David Cross: Making America Great Again | Gig review by Steve Bennett at the O2 Forum, London

David Cross: Making America Great Again

Note: This review is from 2016

Gig review by Steve Bennett at the O2 Forum, London

Donald Trump is so toxically ruinous to so many things – respect, reason and humanity to name but three – that to complain about his impact on comedy seems trivial.

But, counterintuitively, such an obnoxious figure is hard to make incisive, original jokes about. His ill-considered, arrogant, bigot-empowering rhetoric is more outlandish that any parodist would dare to imagine and his pronouncements so easy to mock that they’ll be ridiculed on Twitter before he’s rabid supporters have finished chanting something racist about Mexicans.

This is the problem David Cross encounters in the political section of a show that takes its very name from Trump’s rabble-rousing but meaningless slogan. There’s no mistaking that Cross is speaking passionately from conviction, but comments that the Republican nominee is crass, divisive, worse than Hitler and standing in direct contradiction to the Statue Of Liberty’s pledge to welcome ‘your tired, your poor, your huddled masses’ is old news, however much it needs to be said, and Cross struggles to make this sound fresh.

Gun control is another heartfelt topic, especially in the wake of the Orlando slaughter, and Cross goes into great detail about the NRA’s blocking of sensible safety measures or its leader Wayne LaPierre’s  twisted argument the that Sandy Hook massacre could have been prevented if the teachers were armed. Only after a lot of statements that it feels like we’ve heard before does Cross take us some place new – and dark and grim, too, as he vividly evokes a heartrending tragedy.

He certainly has a steely, brutal side, which he flashes several times, including as the climax to a routine on religion that likewise takes a lot of mundane set-up before he gets to the nub, rewarding the audience’s patience. Extreme topics take extreme jokes and Cross hits home when he plays with that frisson – eventually.

Few comics, for instance, would have the balls to kick off with a joke relating to Jo Cox’s appalling murder. But Cross does, and without disrespecting the MP, although the tension is palpable. In the end the most offensive thing was Cross’s Yorkshire accent (actually, that’s unfair: with a father from Leeds it’s more than passable)

Cross doesn’t seem in any urgency to start; chewing the breeze about this and that before declaiming: ‘Let’s get to the act.’ His slow-burn technique never seems to truly energise the audience, and even he seems shocked when he gets a rousing ovation at the end, as he was under the impression he hadn’t connected at all.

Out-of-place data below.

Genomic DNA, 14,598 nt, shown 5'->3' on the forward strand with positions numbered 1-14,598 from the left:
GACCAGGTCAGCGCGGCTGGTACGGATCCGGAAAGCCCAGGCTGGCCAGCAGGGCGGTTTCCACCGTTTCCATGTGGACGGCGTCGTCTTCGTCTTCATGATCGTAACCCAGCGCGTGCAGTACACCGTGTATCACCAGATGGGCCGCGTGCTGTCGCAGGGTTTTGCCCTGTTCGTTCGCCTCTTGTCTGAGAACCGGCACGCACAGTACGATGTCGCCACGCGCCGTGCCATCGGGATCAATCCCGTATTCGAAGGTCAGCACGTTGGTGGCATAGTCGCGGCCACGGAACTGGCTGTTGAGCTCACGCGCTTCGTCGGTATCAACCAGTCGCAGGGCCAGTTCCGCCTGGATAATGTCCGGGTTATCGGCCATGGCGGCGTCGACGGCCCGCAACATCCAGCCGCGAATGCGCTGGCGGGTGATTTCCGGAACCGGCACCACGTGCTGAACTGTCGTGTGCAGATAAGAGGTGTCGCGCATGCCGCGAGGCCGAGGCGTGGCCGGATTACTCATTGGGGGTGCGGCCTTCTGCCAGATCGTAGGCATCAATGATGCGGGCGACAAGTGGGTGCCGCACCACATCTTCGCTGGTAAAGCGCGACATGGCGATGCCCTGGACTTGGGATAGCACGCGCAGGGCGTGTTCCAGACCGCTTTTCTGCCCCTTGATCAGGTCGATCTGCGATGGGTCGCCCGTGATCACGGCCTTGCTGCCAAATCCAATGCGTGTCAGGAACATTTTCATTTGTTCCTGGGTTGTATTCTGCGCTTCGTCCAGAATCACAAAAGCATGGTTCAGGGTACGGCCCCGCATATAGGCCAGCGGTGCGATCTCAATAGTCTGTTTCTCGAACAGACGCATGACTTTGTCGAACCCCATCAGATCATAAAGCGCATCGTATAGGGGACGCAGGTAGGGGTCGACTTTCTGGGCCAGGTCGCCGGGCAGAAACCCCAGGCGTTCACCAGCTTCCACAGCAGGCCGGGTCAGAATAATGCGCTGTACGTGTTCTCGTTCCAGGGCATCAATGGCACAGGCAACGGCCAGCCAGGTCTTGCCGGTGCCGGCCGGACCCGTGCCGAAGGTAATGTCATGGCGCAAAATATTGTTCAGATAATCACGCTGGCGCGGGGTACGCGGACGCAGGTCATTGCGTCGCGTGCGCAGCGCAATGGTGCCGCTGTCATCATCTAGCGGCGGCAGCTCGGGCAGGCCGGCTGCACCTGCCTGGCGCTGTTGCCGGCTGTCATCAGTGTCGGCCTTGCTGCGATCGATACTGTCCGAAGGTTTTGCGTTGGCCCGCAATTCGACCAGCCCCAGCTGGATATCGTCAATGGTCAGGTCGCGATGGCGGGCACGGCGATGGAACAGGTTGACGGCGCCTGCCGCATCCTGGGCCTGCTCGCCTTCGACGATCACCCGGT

The first half, before we get to the Trump-bashing and the social issues, is more anecdotal, from ill-advised tattoo shop slogans he saw to a tense family Thanksgiving gathering. Some of it stems from observations other comics could – and indeed have – made. Why do they sell suitcases in airports?, for example, seems like a staple for much-travelled stand-ups. But his re-enactment of the scene is precious.  Often he’ll display that savage edge again, and as one half of the groundbreaking sketch series Mr Show, he hasn’t lost his eye for a surreal skit, and you can imagine routines such as the hipster petrol station or Cool Pope playing out on screen.

For his encore, Cross delivered a barrage of shorter, sharper jokes – recompense, perhaps, for the lengthier, worthier political section – that showed him as as cunning gag-writer, including one particularly impressive one-liner that needs a perfunctory knowledge of three languages.

For a man associated with so many alt-comedy classics –  collaborations with Bob Odenkirk (a second series of their Netflix show is said to be on the way), Arrested Development and, erm, Alvin and the Chipmunks, – Make America Great Again! is a more patchy offering than you might hope. But every so often he’ll blindside with a corking routine that forgives some of the flannel that precedes it.

Review date: 20 Jun 2016
Reviewed by: Steve Bennett

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